Surprisingly for a band with such history (thirty five years as an ongoing concern although with a mid-career hiatus in the early 2000s), this is only James second Australian tour and their first visit to Adelaide, making this a special night for the audience assembled. Support act Nadeah she does her best to engage the audience with some success but plays to a mostly to a disinterested crowd gathering in their chosen positions awaiting the main event. Apart from the uncompromising chatter, she performed an accomplished set and it will be interesting to see her in another setting in the future.
The first song that James play is Hank from their latest album Living in Extraordinary Times, afterwards singer Tim Booth comments, “One man down… even without bass it sounded good”. This is in reference to David Tennant look-alike (and the other mainstay of the band) Jim Glennie’s technical issues that are resolved early into the next song, the title song of the album. In a set that is a fair cross-section of their career, a third of the set is made up of that album’s songs positioned appropriately amongst the more familiar anthems and experimental interludes to maintain momentum. After a dive into their back catalogue for the next three songs they return to the present with the percussion exercise that is Heads which could be described as James-techno and is a fitting lead in to the bass and percussion heavy early single Stutter as though there was not a thirty year plus span between the songs.
Tim Booth is a mesmerising front man and charismatic individual and it is difficult to take your eyes off him as he dances manically during the instrumental breaks. Early on he steps off the stage and stands on the security barrier supported by a single fan’s hand to sing directly into the audience. Twice during the set he makes excursions into the audience to interact with fans, members of the audience excitedly attempting to match his dancing style without any significant success. His is not the only band member to make a foray amongst the audience though as much later in the set during the encore trumpet player Andy Diagram appears deep in the crowd standing on a barrier, hanging on a support beam as he and the band plays the penultimate song, Sound.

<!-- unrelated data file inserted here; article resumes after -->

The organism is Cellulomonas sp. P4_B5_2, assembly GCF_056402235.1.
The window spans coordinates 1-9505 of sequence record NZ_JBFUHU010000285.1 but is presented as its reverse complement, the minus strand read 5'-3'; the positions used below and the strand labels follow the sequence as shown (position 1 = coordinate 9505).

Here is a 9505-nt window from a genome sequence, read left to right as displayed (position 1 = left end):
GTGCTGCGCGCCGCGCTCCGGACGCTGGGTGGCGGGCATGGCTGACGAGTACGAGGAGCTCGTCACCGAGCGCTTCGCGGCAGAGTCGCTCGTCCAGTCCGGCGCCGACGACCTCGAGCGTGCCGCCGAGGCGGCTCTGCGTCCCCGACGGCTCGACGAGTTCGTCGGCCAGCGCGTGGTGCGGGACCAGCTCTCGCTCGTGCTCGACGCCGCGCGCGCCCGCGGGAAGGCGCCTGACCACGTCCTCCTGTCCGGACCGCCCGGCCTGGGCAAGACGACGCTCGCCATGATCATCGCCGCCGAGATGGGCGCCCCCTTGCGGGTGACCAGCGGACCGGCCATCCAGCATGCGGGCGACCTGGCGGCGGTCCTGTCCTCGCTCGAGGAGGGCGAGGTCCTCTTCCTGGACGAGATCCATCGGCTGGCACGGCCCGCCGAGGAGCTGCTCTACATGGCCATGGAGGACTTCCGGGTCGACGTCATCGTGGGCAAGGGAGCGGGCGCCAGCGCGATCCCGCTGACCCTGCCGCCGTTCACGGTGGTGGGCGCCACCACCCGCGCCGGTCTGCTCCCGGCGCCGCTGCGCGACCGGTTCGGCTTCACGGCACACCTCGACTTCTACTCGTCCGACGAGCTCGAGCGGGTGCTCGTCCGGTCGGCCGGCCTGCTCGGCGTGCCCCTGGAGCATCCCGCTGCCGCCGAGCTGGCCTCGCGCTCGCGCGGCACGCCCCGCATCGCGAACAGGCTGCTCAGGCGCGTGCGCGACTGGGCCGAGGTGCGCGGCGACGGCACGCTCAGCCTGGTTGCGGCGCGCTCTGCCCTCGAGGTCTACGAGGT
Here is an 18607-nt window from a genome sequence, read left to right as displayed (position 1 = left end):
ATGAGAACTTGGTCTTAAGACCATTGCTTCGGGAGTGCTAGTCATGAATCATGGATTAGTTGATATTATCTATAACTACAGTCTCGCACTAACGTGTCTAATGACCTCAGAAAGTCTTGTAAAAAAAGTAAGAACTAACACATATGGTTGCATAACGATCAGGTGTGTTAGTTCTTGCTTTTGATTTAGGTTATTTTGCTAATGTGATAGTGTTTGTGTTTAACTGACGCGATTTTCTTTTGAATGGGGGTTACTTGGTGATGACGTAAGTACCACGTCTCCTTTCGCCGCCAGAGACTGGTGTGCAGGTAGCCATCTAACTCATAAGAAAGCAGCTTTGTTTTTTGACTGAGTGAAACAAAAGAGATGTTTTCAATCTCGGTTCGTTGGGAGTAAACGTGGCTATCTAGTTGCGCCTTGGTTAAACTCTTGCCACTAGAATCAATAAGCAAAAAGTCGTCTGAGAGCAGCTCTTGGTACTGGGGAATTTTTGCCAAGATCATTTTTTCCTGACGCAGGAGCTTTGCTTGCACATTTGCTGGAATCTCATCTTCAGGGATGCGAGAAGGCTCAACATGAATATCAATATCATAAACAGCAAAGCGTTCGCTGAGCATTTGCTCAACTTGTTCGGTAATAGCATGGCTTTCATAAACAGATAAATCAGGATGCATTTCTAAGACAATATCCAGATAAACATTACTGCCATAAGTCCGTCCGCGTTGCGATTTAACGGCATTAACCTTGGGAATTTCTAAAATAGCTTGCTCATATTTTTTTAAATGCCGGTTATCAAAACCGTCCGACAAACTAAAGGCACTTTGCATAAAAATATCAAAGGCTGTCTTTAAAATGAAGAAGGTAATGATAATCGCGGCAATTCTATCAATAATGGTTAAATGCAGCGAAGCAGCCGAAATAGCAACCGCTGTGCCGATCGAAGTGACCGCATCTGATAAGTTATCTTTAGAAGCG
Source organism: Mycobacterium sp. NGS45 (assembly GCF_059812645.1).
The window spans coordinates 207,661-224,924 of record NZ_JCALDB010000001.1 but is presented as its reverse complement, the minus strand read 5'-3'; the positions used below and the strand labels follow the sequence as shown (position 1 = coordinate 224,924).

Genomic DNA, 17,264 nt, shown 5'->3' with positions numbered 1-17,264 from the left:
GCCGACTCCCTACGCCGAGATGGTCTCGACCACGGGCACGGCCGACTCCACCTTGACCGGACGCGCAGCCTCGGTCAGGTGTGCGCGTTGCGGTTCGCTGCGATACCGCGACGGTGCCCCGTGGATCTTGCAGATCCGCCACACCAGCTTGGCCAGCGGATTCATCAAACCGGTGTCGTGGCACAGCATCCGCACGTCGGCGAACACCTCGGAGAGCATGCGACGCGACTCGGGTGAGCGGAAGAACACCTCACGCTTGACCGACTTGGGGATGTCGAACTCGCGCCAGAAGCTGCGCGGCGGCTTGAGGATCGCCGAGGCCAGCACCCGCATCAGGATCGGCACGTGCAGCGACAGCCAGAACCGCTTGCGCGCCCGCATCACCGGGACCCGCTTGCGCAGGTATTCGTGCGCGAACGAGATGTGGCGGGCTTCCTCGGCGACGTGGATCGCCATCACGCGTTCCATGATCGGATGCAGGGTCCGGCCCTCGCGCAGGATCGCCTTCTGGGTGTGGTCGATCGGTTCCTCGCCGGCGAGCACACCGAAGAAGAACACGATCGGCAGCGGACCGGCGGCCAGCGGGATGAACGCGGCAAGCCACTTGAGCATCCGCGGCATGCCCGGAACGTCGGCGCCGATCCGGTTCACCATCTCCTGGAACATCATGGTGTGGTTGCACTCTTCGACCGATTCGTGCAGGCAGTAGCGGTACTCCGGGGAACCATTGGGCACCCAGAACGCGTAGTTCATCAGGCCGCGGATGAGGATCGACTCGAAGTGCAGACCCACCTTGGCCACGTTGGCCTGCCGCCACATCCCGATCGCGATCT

Following the audience sing along of She’s A Star, Tim introduces Picture of this Place as “a song we’ve never played in front of a paying audience before” and the band play their heaviest song of the night, a retro-futuristic rocker that once again this evening defies expectation and displays their incredible versatility. There are a couple more songs including the uplifting Tomorrow before the main set ends with songs from the Gold Mother album, How was it for you and the funky Stone Roses-like Come Home.
When the band return for the encore, Tim takes a moment to moment to question the times we live in and the current state of American politics. This culminates in the beautiful and moving extended audience participation during Many Faces. Tim gives a heartfelt “Thanks”, visibly moved. During the next song, Sound, lead guitarist Adrian Oxaal (who has spent practically the entire set playing nearly offstage in the small walkway between the stage and the dressing room) momentarily becomes the centre of attention during his fucked up guitar solo that actually sounds more like he is making mistakes than playing guitar. Following Sound, on a whim and perhaps as an unacknowledged reward for the audience’s involvement in the performance of Many Faces, Tim precedes the final song by stating, “Let’s do something really corny and end on Sit Down. We don’t usually do this but we’ve never been here before”. After the sing along performance, the eight members of the band assemble at the front of the stage to bow to the audience. This sold out appearance was very well received and from the response that this Adelaide audience gave, they have proven that James certainly have reason enough to return again.
Live review by Jason Leigh